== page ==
Wednesday, March 23, 2016

Writing Through Grief, Part 6

No discussion of writing through grief would be complete without my explaining how deeply I owe my writerly self to my mother.

I was reminded of this two weeks ago, and it’s taken until now for me to face actually writing about it ... and posting it. At this point, I'd appreciate being able to just move on with life, not think about things, and definitely not cry. And up until, oh, last week, every time I think about Mom, or about anything else emotional, I’d instantly tear up.

I’m trying to rebuild some momentum with the writing. Difficult at moments with some extra reading I’ve needed to do—contest judging, which I really enjoy. But writing blog posts has come more slowly, too.

Beyond that, though, I’m finding it nearly impossible to focus. Already suffering from what I term motherhood-induced ADHD (...25 years of being interrupted EVERY TWO MINUTES for hours a day), I’m finding if there’s anything else going on in the room that I might find even mildly interesting, I’m constantly distracted.

Not terribly conducive to getting a piece of story knit together.

I keep thinking how profoundly unhappy Mom would be if I gave up writing altogether. Which I’ve considered doing, at least where fiction is concerned. (We won't even discuss the "story of my heart." Almost 35 years of working on the same story series that isn’t even remotely published yet ... at what point is enough enough, and you move on?)

But ... something won’t let me. It isn’t even the thought of Mom frowning at me from heaven, because hey, the disapproval of our Creator is so much more weighty. LOL, or should be. It’s just—realizing all over again how connected my writing was to her. And now that she’s gone ...

She’s probably the biggest reason I’m writing at all. An artist as well as a voracious reader, she never minced words on what she felt I was good at, and my childhood attempts at artwork met one day with an exasperated, "You just can't can't draw!!" So, when she encouraged my early writing efforts, I took it seriously.

Through my teen years, she championed me, read anything I threw her—and found enough promise in it to ask for more. She could listen to me rattle on for hours about my characters and storyline. She was the one who first suggested that instead of having some vague, nebulous concept of “strangers” who gave the Gift—why not have THE Stranger? Their own colloquial term for God? And I remember the look on her face as she said it—a suppressed smile, full of joy and knowledge, as the suggestion took hold in me and sparked an answering excitement. For the first time, I had a storyworld I could intimately connect with my own faith ... because of her.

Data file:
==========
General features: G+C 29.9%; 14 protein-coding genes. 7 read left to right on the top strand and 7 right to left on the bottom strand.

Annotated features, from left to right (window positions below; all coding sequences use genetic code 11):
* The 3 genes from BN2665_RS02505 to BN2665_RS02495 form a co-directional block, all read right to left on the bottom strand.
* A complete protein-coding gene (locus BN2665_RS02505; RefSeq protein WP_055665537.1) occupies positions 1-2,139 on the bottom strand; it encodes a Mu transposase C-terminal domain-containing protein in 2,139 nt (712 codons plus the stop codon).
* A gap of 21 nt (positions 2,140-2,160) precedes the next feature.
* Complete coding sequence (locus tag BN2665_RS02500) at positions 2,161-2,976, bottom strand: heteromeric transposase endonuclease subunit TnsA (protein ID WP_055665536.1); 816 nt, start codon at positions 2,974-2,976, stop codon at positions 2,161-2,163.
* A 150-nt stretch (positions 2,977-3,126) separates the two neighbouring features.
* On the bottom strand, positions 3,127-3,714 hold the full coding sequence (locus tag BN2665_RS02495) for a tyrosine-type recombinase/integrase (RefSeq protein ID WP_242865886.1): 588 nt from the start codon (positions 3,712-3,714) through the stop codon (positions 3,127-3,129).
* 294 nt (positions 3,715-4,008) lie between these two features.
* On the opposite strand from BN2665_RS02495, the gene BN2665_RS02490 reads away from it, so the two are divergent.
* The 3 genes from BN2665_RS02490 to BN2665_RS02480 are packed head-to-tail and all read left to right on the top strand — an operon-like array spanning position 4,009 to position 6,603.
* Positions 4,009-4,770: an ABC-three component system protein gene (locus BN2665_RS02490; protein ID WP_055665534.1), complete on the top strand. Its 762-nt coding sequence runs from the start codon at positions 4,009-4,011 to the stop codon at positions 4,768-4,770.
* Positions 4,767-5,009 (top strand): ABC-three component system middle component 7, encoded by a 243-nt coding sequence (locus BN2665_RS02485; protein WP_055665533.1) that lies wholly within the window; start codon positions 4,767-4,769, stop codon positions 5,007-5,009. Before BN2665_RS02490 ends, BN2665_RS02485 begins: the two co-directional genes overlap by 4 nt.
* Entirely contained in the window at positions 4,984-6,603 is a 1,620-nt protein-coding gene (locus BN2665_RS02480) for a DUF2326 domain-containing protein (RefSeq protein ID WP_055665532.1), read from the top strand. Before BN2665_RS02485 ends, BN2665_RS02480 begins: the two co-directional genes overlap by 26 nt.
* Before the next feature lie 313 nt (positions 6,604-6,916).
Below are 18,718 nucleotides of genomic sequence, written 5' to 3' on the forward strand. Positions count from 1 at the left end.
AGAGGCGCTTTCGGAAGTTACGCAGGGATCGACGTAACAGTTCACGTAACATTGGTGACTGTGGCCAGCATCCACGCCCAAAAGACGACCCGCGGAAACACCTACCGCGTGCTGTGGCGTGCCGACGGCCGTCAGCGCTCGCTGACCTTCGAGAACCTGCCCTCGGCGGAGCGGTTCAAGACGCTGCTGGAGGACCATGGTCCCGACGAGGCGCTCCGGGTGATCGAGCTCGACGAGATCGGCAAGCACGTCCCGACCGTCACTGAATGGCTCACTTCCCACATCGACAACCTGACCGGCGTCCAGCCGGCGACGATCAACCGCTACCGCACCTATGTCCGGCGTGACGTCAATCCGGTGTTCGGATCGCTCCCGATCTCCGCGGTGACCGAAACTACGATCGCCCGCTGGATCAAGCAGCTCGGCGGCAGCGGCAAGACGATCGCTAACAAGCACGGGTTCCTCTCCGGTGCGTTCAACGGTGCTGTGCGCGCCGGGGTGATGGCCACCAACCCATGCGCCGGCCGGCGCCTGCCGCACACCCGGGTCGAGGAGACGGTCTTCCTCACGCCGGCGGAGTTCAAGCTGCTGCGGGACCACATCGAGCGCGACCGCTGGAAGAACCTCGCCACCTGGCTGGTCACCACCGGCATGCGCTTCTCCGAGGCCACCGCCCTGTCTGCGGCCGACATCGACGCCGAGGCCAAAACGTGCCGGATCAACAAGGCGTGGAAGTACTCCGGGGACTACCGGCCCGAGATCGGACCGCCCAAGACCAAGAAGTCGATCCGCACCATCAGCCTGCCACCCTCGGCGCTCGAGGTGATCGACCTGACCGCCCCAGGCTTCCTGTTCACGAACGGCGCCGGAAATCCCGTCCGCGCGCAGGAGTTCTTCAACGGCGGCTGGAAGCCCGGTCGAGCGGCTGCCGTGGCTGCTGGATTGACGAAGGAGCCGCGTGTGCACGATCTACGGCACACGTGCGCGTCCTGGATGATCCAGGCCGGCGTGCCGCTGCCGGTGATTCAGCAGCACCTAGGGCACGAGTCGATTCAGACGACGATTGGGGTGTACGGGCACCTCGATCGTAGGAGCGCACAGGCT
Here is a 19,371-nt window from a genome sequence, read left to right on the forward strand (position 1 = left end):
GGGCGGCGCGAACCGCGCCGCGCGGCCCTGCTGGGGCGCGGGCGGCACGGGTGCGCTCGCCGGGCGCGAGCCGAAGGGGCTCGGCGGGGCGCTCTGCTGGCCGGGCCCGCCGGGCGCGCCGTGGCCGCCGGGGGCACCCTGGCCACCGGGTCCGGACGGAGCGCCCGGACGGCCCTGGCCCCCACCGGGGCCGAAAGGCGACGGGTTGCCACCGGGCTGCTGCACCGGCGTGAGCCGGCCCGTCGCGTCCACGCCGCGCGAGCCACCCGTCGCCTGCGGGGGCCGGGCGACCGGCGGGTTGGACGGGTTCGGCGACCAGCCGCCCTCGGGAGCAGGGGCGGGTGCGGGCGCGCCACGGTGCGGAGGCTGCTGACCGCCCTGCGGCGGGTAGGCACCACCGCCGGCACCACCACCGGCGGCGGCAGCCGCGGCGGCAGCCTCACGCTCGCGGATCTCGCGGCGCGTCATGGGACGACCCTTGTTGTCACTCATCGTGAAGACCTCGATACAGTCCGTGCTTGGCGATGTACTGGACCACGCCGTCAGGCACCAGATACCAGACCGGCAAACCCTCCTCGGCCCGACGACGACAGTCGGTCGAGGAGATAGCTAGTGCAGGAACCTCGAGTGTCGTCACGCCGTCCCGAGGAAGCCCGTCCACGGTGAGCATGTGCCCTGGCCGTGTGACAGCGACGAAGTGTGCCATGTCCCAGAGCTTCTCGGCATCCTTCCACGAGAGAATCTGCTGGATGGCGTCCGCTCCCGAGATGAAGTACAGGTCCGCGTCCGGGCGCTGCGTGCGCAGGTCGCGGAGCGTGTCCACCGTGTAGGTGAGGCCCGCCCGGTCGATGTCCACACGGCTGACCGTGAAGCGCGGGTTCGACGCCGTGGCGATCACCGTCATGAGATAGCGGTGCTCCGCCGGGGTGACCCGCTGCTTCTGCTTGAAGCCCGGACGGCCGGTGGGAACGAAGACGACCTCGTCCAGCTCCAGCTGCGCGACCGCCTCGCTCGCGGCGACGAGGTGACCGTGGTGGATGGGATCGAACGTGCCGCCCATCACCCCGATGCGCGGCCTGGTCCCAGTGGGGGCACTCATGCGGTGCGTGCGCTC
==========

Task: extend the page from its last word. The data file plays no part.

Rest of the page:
She also suggested plot twists. I forget how many. She even drafted a short but pivotal scene from the POV of a minor character, a scene that I kept with very little changes. Oh, and the lyrics of a song that’s also pivotal across several stories? She wrote that.

Later, after about 15 or so drafts of the story, she started refusing to read my revisions. I started writing when I was 15, for crying out loud, and every time I’d revise I’d be a little older, a little wiser, and think, “Oh, that wouldn’t happen like that” or “That’s just stupid.” :) Eventually, it wore her out.

I quit asking her to read drafts. Eventually, I even quit asking her to read new stories. But she remained the one complaining the most strenuously that nobody seemed interested in publishing me (or representing me), and she never stopped hoping to see my original stories in print. She was definitely the most excited when I got that first contract, a surprise in the opening session of the 2012 ACFW conference. Even if it was for a humble little historical romance novella.

She told everyone who would listen that her daughter was a published author. She even insisted on handing out bookmarks when she was in the hospital year before last, after surgery to repair a shattered hip and later quadruple bypass surgery.

It was so embarrassing. :)

After she lost her eyesight (not to mention the use of a computer), I read her my later novels, and the two novellas. She grew to love those as well as my early stories, and it gave me much joy to be able to put my first published volume into her hands.

I'm still hopeful that someday I'll see a version of that first story in print ... dedicated, as I used to tease her, to My Editor, the Mom.

And no, I still can't quite believe she's gone.

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